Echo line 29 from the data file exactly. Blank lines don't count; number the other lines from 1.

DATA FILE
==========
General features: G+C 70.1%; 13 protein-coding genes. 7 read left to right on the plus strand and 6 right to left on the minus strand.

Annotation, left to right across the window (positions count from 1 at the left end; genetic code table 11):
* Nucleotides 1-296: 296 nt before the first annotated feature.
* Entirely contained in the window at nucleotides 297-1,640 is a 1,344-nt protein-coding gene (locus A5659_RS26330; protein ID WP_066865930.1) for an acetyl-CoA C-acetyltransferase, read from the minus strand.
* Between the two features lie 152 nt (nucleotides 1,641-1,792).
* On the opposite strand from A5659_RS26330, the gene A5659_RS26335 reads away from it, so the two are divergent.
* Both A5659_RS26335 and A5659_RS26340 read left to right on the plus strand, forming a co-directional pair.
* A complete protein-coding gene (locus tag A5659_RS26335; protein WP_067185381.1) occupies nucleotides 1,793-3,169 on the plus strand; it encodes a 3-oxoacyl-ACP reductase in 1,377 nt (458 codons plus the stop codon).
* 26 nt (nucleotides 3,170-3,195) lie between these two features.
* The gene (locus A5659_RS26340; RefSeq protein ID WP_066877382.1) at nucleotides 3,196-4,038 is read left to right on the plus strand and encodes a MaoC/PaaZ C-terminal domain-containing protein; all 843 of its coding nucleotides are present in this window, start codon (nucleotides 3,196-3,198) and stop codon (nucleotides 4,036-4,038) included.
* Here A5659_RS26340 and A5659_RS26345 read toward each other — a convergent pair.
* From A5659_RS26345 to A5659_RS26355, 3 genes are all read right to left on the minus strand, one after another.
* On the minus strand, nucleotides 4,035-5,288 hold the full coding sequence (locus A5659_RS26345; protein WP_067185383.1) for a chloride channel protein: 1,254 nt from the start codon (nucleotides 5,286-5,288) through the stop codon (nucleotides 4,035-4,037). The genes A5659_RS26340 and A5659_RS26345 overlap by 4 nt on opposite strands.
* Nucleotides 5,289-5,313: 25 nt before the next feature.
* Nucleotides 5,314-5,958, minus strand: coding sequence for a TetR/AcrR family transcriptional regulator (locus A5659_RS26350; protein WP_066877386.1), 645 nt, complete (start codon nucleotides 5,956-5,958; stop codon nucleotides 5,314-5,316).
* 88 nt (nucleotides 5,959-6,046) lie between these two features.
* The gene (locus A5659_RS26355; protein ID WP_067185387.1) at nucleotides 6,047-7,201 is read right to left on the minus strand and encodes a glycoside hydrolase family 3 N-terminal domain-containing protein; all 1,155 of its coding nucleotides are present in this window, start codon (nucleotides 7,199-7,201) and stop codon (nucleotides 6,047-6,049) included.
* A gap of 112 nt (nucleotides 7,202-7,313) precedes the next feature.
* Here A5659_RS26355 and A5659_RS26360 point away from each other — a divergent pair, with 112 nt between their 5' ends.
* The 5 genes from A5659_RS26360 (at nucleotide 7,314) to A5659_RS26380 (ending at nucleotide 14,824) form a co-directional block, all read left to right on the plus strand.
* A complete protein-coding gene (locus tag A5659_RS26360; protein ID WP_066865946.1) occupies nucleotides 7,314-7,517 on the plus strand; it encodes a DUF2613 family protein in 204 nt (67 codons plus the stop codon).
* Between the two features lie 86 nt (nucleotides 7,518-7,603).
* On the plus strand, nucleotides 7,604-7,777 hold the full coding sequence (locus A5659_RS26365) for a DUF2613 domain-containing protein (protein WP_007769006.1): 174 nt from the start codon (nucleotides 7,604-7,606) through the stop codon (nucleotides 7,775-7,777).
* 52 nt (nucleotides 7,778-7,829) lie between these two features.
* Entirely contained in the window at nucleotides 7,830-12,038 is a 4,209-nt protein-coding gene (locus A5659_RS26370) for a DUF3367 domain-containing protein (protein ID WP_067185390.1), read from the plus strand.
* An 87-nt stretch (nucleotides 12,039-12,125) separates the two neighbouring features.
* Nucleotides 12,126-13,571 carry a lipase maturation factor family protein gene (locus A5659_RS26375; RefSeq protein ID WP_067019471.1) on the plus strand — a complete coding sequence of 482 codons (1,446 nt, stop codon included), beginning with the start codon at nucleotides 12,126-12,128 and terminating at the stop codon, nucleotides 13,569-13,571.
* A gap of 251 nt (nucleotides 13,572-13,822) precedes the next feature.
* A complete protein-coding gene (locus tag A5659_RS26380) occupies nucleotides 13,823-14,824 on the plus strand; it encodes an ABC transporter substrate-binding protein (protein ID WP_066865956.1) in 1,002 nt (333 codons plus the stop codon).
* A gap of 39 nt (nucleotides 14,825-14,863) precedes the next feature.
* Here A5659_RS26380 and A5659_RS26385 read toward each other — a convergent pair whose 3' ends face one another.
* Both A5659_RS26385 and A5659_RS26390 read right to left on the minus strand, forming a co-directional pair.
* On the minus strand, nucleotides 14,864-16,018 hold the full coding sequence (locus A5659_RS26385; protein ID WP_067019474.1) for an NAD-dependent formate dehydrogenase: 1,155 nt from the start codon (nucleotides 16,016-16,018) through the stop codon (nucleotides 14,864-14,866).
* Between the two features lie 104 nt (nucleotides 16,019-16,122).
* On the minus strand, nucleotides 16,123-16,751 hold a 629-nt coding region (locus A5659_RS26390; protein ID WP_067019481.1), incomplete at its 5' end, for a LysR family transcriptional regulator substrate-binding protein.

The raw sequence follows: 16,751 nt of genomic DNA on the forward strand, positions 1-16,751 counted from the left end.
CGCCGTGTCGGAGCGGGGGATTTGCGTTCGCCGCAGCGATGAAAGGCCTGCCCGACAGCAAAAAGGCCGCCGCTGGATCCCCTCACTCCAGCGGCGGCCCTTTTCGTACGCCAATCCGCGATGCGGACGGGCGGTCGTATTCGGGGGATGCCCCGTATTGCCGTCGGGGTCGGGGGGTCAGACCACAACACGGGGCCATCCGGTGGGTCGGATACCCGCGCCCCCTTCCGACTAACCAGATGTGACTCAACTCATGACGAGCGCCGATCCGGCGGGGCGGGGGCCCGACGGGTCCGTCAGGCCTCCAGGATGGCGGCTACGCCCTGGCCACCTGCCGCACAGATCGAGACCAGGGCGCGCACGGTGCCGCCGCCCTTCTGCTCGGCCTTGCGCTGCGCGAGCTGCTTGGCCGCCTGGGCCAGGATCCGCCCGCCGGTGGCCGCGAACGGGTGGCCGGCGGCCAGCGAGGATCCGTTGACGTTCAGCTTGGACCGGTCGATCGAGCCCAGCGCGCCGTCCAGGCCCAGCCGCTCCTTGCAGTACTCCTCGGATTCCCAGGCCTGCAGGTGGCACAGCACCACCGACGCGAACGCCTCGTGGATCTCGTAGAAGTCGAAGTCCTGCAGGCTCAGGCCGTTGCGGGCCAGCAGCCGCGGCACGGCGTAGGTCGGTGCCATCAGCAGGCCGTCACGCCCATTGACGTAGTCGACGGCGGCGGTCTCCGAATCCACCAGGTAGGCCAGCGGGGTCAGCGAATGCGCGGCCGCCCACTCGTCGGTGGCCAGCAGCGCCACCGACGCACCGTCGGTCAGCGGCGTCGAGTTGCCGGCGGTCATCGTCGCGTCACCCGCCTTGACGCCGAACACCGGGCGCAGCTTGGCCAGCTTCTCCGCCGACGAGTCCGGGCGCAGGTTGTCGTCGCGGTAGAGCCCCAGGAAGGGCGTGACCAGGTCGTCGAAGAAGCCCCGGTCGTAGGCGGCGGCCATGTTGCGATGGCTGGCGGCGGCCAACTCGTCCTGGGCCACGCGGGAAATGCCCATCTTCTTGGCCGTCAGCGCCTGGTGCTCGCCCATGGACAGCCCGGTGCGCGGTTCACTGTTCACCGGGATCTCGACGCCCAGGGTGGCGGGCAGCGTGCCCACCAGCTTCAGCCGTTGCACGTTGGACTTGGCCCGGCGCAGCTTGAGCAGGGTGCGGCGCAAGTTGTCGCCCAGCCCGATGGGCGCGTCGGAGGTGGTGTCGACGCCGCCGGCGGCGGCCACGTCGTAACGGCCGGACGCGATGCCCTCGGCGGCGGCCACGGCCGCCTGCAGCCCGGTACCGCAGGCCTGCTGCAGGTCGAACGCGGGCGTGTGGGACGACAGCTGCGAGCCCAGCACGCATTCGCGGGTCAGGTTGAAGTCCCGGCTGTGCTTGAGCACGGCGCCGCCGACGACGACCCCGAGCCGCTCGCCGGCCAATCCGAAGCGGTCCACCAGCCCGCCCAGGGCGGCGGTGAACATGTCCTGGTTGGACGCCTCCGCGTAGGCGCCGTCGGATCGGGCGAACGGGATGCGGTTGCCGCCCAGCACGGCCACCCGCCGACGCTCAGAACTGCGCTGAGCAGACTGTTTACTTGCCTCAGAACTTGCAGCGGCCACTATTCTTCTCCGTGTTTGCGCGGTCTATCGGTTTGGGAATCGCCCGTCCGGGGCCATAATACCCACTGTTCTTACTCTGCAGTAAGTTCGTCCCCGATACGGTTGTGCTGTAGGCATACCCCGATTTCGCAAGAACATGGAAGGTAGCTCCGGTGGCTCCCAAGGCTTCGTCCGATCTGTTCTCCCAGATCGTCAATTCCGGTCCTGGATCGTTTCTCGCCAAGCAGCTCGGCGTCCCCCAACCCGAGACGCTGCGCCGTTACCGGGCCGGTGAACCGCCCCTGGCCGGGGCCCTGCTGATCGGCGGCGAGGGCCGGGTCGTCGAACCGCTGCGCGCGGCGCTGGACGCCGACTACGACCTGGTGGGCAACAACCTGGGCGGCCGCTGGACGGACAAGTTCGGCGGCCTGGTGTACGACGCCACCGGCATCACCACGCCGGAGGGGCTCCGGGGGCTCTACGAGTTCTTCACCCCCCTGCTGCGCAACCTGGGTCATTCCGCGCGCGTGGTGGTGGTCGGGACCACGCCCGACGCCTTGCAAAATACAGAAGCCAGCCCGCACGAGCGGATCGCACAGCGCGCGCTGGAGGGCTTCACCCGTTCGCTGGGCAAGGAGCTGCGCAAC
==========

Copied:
* A complete protein-coding gene (locus tag A5659_RS26380) occupies nucleotides 13,823-14,824 on the plus strand; it encodes an ABC transporter substrate-binding protein (protein ID WP_066865956.1) in 1,002 nt (333 codons plus the stop codon).